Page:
The use of medical marijuana in the California workplace has been a popular, if not confusing, topic as of late. With conflicting views on medical marijuana usage at the federal and state levels, many employers are understandably perplexed, if not a little nervous, while attempting to walk the fine line between federal law (which continues to recognize marijuana as an illegal substance) and contrary state laws (permitting marijuana both for medical and recreational use).
Perhaps a recent case out of a federal court in California will help shed some light on the matter. The case involves an employee who had worked at Kohl’s Department Stores for five years when he was diagnosed with anxiety and given a prescription for medical marijuana. He did not inform his employer of his drug use.
Kohl’s subsequently updated its employment policies to state that employees in California would not be discriminated against for valid medical use of marijuana. The plaintiff brought suit for alleged breach of contract, among other claims, after he was fired when a drug test following a work-site injury revealed his marijuana use.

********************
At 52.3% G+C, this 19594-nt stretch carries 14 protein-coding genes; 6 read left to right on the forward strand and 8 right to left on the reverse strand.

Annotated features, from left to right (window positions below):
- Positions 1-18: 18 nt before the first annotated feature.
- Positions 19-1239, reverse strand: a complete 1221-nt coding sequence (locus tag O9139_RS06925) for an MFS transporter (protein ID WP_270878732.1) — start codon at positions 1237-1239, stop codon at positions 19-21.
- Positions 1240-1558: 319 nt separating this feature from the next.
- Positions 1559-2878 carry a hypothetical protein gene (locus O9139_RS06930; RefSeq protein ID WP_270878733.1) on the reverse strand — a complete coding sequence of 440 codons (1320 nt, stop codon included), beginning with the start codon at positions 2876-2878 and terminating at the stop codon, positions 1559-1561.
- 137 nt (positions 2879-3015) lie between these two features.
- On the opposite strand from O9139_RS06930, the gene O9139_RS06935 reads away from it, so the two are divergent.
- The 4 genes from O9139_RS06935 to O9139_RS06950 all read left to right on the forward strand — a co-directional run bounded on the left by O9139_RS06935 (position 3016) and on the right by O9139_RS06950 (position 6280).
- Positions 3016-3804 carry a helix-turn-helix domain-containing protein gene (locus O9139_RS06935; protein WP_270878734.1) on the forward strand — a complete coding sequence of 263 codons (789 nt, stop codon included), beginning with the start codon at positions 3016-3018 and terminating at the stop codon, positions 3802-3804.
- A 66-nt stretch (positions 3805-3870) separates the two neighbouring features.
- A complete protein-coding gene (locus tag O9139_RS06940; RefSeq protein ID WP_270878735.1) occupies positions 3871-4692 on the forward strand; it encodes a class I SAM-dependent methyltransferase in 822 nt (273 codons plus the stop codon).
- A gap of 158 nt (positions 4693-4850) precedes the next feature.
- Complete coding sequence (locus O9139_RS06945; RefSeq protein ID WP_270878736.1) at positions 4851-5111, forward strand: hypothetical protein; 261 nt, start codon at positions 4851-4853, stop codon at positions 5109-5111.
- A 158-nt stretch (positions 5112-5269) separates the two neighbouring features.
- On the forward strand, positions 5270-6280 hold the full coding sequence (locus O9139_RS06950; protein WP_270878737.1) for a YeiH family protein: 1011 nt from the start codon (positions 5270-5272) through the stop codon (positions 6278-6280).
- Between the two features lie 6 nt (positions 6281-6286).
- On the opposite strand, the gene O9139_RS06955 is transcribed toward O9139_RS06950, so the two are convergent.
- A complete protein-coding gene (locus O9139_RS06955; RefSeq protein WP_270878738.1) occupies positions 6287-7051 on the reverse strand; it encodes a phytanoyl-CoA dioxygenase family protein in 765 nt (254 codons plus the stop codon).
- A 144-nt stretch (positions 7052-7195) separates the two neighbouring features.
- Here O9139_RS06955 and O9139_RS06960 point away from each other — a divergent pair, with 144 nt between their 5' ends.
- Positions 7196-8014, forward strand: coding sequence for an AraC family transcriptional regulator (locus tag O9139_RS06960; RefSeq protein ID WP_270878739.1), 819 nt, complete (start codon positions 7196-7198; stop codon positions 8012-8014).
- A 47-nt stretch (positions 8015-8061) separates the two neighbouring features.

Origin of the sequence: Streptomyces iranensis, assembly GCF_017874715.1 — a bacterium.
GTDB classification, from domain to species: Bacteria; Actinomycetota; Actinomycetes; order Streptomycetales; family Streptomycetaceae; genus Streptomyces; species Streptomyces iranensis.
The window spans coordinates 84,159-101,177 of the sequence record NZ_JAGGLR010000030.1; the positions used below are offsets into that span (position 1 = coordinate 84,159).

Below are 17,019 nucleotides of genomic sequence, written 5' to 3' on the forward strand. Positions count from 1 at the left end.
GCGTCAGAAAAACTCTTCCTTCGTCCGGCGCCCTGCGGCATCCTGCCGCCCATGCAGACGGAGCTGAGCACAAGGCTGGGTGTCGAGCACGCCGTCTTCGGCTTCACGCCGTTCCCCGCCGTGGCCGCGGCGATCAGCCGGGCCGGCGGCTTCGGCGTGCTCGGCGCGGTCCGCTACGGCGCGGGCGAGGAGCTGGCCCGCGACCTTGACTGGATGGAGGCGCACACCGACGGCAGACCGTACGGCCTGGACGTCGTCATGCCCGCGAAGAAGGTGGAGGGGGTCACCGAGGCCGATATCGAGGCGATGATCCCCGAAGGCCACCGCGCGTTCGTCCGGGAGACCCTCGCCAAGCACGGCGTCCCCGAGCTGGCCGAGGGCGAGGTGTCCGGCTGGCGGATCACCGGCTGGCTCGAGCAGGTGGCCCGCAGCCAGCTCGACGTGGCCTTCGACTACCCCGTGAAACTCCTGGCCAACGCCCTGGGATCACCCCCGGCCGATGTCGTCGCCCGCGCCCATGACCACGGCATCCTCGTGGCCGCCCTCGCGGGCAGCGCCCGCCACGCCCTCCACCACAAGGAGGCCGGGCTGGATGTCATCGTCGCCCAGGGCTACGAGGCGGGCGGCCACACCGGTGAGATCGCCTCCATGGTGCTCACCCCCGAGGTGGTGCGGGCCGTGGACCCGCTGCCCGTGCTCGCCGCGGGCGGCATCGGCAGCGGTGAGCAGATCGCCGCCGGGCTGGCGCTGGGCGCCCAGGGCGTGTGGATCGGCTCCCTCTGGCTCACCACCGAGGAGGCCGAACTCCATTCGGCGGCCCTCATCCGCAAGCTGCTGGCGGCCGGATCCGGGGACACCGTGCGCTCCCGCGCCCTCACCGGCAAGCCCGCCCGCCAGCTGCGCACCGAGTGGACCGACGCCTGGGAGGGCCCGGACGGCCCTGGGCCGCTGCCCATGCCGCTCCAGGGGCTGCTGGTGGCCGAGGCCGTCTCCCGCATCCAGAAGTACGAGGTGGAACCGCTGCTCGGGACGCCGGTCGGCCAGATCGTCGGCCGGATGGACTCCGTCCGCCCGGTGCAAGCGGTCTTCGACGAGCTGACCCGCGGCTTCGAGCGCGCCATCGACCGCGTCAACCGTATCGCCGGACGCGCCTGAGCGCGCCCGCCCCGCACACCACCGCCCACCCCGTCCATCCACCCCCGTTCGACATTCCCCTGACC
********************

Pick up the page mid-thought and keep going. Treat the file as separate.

While the court denied Kohl’s motion for summary judgment, finding that a reasonable jury could determine the employee would not be discriminated against for his medical marijuana use based on the employer’s policy, it did throw out a number of other claims under the state’s Fair Employment and Housing Act (FEHA).
California business owners would be well-advised to take a close look at their policies and ensure that their hiring, firing, and related decisions fall in line with what they have outlined in their employment agreements.
For guidance on the use of medical marijuana in the California workplace, or to discuss whether your employment policy handbook is exposing your business to potential lawsuits, contact experienced business lawyer Drew E. Pomerance today.